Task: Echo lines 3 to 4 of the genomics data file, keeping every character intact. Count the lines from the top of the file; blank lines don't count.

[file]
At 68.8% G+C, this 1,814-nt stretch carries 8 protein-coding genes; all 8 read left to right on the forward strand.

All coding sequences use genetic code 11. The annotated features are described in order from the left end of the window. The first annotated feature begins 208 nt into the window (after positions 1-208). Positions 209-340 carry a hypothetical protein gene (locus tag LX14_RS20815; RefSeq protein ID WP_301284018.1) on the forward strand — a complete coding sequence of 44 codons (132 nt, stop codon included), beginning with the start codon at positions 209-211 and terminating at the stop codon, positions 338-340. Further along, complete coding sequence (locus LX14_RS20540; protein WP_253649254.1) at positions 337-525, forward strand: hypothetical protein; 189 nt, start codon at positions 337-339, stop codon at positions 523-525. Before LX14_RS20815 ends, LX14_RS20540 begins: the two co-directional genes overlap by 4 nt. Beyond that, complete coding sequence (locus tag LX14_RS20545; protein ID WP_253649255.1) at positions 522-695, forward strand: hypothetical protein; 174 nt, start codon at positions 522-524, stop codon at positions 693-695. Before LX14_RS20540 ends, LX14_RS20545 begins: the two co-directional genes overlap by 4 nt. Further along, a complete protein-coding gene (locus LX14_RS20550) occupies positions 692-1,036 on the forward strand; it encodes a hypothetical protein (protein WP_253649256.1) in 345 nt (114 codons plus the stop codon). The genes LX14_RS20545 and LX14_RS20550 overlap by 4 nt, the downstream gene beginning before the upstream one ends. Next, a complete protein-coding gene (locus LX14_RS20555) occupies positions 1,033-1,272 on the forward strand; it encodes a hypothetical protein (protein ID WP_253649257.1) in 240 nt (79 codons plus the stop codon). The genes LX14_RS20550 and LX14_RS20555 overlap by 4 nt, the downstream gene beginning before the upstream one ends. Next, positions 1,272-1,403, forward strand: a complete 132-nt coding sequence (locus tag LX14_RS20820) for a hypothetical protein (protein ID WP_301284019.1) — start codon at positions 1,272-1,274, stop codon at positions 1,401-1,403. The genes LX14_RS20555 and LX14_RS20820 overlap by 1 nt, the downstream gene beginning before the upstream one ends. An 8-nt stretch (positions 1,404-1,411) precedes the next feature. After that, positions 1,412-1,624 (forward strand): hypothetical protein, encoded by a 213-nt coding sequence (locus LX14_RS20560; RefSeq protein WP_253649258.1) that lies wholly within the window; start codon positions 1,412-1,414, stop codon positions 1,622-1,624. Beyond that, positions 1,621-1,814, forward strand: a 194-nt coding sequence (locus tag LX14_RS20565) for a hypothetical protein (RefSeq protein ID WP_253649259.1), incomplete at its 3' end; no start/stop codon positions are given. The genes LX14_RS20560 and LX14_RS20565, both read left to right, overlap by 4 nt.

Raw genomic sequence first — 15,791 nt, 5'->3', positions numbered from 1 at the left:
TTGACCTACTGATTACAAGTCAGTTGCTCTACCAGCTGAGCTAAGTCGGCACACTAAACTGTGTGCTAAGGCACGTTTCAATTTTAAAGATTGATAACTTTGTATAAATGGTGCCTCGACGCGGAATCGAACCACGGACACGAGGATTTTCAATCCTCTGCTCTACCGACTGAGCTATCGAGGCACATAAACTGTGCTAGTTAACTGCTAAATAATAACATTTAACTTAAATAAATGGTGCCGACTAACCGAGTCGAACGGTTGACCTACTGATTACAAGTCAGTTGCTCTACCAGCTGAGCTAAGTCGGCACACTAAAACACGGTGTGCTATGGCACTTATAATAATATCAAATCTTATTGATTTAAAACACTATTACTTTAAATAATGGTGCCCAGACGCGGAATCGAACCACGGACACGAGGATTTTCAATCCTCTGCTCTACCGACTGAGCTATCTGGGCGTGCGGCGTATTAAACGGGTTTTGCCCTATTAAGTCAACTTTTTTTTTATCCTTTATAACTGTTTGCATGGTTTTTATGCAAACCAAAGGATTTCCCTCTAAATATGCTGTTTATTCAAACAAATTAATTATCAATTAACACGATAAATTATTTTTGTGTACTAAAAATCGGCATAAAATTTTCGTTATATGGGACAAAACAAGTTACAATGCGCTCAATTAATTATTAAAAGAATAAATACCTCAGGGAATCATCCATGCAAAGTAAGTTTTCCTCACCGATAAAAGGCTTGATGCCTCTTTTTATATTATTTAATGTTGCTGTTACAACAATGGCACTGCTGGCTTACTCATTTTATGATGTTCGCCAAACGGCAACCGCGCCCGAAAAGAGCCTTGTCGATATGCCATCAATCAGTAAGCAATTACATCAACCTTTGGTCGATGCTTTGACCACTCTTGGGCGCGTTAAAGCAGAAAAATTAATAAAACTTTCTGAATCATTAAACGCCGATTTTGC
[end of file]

Raw genomic sequence first — 15,791 nt, 5'->3', positions numbered from 1 at the left:
TTGACCTACTGATTACAAGTCAGTTGCTCTACCAGCTGAGCTAAGTCGGCACACTAAACTGTGTGCTAAGGCACGTTTCAATTTTAAAGATTGATAACTTTGTATAAATGGTGCCTCGACGCGGAATCGAACCACGGACACGAGGATTTTCAATCCTCTGCTCTACCGACTGAGCTATCGAGGCACATAAACTGTGCTAGTTAACTGCTAAATAATAACATTTAACTTAAATAAATGGTGCCGACTAACCGAGTCGAACGGTTGACCTACTGATTACAAGTCAGTTGCTCTACCAGCTGAGCTAAGTCGGCACACTAAAACACGGTGTGCTATGGCACTTATAATAATATCAAATCTTATTGATTTAAAACACTATTACTTTAAATAATGGTGCCCAGACGCGGAATCGAACCACGGACACGAGGATTTTCAATCCTCTGCTCTACCGACTGAGCTATCTGGGCGTGCGGCGTATTAAACGGGTTTTGCCCTATTAAGTCAACTTTTTTTTTATCCTTTATAACTGTTTGCATGGTTTTTATGCAAACCAAAGGATTTCCCTCTAAATATGCTGTTTATTCAAACAAATTAATTATCAATTAACACGATAAATTATTTTTGTGTACTAAAAATCGGCATAAAATTTTCGTTATATGGGACAAAACAAGTTACAATGCGCTCAATTAATTATTAAAAGAATAAATACCTCAGGGAATCATCCATGCAAAGTAAGTTTTCCTCACCGATAAAAGGCTTGATGCCTCTTTTTATATTATTTAATGTTGCTGTTACAACAATGGCACTGCTGGCTTACTCATTTTATGATGTTCGCCAAACGGCAACCGCGCCCGAAAAGAGCCTTGTCGATATGCCATCAATCAGTAAGCAATTACATCAACCTTTGGTCGATGCTTTGACCACTCTTGGGCGCGTTAAAGCAGAAAAATTAATAAAACTTTCTGAATCATTAAACGCCGATTTTGC